Operators urged to take soundings in wake of Singapore piping 'irregularities'

Vessel operators advised to also use a 'reputable' bunker surveyor.

Image credit:

Updated on 21 Mar 2017 13:08 GMT

The North of England P&I Club (North) has urged ship operators to take the necessary precautions during bunker deliveries with mass flow meters (MFM) following recent revelations in Singapore about piping "irregularities".

A key reason for supplying bunkers through MFMs is to avoid discrepancies in the quantity of bunker supply, however, the P&I club explains that one implication of piping fixture irregularities may be that they allow some quantity of bunkers to be siphoned back into the bunker tanker tanks whilst bunkering is in progress. This would mean that the amount registered on the MFM totalizer is greater than that delivered to the vessel, with the vessel receiving less than that recorded.

Piping fixtures form an integral part of the MFM system, as specified in the Technical Reference for Bunker Mass Flow Metering (TR48). North points out that one of the roles of the bunker surveyor is to check the integrity of this system.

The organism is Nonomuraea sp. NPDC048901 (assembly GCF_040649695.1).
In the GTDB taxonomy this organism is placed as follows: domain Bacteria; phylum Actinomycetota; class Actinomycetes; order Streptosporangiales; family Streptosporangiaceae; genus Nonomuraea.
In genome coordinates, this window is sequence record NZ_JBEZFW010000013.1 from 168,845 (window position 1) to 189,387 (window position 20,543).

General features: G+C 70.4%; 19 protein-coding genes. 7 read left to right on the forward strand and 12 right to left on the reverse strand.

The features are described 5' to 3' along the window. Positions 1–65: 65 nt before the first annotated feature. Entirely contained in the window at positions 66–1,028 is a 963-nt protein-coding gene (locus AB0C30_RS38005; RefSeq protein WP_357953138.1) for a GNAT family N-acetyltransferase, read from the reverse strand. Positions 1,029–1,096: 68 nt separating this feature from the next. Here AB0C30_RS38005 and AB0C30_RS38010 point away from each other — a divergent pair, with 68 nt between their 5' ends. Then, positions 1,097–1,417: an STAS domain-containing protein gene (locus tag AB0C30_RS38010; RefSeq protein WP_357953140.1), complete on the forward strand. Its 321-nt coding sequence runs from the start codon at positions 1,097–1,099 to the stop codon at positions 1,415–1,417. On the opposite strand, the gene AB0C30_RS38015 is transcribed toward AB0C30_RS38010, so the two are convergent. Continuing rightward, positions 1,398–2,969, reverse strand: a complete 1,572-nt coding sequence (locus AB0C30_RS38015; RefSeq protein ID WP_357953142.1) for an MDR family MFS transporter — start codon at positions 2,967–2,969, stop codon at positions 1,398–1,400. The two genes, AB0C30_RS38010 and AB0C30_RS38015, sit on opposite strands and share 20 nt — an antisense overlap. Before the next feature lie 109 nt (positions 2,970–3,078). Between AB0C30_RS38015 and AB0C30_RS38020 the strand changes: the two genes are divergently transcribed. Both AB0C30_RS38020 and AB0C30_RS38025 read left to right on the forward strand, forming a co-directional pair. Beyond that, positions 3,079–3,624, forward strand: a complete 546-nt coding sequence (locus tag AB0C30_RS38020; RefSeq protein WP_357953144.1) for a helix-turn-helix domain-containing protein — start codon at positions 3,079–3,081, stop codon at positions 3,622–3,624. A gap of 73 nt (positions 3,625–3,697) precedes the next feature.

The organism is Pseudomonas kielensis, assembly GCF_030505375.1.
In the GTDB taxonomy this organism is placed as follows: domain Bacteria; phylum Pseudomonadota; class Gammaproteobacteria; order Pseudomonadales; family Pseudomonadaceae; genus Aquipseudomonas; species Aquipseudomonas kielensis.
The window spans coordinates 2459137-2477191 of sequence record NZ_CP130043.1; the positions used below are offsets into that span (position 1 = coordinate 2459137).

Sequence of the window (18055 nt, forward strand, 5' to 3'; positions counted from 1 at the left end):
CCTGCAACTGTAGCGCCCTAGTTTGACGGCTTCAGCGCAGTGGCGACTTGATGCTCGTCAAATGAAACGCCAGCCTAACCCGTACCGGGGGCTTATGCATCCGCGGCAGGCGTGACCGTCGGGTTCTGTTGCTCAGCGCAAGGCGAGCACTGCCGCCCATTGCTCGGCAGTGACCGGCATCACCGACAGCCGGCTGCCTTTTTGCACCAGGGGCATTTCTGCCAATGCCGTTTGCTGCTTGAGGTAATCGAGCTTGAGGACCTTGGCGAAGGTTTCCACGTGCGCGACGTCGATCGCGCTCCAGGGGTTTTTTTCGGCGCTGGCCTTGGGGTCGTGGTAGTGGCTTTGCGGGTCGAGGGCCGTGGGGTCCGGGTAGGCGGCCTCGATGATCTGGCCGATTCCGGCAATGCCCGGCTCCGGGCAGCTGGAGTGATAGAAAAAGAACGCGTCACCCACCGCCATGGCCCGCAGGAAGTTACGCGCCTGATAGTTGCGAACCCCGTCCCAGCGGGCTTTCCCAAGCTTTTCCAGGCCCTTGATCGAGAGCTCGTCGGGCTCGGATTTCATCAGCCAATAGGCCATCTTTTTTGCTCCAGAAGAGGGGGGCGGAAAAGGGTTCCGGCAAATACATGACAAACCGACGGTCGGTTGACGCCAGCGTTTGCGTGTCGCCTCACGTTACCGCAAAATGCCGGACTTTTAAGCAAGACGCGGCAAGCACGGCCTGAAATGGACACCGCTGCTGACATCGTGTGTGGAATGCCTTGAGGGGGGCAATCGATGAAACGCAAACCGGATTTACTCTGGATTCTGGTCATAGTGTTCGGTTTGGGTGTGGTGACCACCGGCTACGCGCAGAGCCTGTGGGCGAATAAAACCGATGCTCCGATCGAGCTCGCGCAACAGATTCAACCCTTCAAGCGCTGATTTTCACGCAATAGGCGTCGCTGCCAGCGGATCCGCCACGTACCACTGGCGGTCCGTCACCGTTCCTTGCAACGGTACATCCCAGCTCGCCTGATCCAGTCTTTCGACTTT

Since 1st January 2017, the figure on the Bunker Delivery Note (BDN) presented to the vessel is the figure obtained from the MFM. Thus, bunker supply barges do not accept figures derived after calculating quantity received on board from soundings, nor do they participate in the sounding process.

However, North still advises vessel operators to take tank soundings on board before and after bunker delivery and, in case of a difference between the vessel figures and the BDN, letters of protest should be issued, North says.

"Bunker suppliers will not usually accept these letters of protest or will refuse to sign. But in the event of a dispute, they are evidence to show a difference between the MFM figure and the figure obtained by the sounding method," North explains.

The P&I club has also advised its members to inform charterers immediately about any discrepancies and to use a "reputable" bunker surveyor who can inspect the bunker barge lines for any irregularities in addition to cross-checking the seal verification report, inspecting the seals and taking MFM readings.